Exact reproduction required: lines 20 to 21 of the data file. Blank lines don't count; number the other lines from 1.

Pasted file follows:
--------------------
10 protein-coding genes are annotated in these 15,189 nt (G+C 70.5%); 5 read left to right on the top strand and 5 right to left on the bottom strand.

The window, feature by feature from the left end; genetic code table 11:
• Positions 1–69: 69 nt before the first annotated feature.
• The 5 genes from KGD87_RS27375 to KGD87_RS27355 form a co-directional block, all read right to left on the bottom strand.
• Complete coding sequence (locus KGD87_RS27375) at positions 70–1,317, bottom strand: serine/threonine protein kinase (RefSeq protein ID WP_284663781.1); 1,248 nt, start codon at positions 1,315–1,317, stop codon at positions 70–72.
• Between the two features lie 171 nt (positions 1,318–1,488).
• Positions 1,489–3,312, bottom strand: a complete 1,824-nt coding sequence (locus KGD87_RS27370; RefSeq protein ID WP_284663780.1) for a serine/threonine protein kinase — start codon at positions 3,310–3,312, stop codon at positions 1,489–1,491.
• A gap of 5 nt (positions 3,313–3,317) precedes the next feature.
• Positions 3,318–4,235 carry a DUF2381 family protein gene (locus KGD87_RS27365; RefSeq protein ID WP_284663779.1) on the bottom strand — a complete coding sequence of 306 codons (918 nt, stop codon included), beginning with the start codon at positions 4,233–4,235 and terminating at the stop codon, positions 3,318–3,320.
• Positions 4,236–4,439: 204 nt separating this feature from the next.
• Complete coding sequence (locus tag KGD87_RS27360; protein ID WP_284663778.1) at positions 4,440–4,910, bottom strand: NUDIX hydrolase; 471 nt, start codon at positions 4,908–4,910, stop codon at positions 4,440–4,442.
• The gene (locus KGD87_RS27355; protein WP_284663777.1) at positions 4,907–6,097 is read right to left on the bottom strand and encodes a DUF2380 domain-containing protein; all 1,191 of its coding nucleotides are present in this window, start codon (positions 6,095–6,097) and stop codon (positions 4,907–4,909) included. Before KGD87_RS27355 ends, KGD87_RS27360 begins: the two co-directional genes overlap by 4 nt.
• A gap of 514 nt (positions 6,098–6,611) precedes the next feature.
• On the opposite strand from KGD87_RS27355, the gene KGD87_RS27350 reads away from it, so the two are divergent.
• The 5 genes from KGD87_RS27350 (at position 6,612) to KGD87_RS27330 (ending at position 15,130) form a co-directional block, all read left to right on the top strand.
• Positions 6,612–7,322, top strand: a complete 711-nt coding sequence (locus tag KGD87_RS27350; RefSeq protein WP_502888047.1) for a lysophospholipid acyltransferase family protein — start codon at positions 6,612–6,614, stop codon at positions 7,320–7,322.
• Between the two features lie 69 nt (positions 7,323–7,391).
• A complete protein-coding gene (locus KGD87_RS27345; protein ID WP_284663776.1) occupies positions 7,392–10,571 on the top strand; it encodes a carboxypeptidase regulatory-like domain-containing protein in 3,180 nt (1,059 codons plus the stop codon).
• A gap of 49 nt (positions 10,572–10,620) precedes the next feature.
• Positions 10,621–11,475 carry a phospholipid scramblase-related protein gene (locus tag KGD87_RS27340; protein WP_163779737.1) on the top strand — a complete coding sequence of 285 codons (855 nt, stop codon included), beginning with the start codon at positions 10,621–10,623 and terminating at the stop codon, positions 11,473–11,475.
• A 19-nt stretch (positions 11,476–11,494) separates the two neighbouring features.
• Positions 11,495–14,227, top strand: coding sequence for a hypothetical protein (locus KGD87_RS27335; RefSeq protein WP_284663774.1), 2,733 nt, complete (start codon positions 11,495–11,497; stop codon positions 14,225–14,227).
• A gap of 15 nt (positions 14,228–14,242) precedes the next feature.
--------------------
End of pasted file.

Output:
• Positions 10,621–11,475 carry a phospholipid scramblase-related protein gene (locus tag KGD87_RS27340; protein WP_163779737.1) on the top strand — a complete coding sequence of 285 codons (855 nt, stop codon included), beginning with the start codon at positions 10,621–10,623 and terminating at the stop codon, positions 11,473–11,475.
• A 19-nt stretch (positions 11,476–11,494) separates the two neighbouring features.